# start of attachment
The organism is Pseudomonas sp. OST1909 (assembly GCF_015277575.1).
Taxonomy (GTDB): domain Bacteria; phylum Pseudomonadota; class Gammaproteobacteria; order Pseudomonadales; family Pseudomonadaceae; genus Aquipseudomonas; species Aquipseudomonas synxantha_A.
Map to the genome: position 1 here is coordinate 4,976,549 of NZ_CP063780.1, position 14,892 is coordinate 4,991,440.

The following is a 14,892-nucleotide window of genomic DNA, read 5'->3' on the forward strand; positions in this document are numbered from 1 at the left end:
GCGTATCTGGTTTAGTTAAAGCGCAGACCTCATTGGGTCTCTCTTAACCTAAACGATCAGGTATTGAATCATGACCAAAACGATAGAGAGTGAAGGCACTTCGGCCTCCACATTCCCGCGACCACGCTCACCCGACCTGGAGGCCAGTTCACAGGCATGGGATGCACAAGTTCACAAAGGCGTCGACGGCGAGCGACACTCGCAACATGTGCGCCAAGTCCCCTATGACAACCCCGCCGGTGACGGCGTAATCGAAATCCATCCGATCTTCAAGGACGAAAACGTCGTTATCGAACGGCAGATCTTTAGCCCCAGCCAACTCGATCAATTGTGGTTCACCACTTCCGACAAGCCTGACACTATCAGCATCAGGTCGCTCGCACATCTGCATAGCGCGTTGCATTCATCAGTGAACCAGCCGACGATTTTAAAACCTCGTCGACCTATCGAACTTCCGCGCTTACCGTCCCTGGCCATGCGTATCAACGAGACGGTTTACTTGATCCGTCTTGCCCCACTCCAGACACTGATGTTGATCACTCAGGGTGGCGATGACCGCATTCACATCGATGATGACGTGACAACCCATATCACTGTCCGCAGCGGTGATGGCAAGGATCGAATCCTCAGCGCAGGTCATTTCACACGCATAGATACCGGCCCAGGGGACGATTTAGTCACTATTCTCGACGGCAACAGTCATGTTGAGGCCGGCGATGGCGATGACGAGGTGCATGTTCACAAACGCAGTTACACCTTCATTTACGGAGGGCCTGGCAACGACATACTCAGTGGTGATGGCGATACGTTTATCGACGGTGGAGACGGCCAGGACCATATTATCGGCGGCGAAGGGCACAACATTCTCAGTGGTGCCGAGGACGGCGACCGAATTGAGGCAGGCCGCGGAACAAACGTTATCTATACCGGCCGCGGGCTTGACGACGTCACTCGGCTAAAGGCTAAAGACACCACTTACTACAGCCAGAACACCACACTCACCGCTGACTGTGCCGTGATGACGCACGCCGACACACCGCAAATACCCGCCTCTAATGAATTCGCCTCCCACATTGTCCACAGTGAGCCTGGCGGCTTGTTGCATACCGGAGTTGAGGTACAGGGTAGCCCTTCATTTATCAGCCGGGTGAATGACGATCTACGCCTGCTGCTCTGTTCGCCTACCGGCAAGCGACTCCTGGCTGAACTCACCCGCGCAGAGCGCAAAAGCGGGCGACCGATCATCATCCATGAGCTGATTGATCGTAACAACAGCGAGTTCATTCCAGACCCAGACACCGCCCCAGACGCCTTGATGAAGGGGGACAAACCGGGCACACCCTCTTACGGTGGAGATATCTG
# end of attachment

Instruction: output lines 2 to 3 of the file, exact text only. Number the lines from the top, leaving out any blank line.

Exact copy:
Taxonomy (GTDB): domain Bacteria; phylum Pseudomonadota; class Gammaproteobacteria; order Pseudomonadales; family Pseudomonadaceae; genus Aquipseudomonas; species Aquipseudomonas synxantha_A.
Map to the genome: position 1 here is coordinate 4,976,549 of NZ_CP063780.1, position 14,892 is coordinate 4,991,440.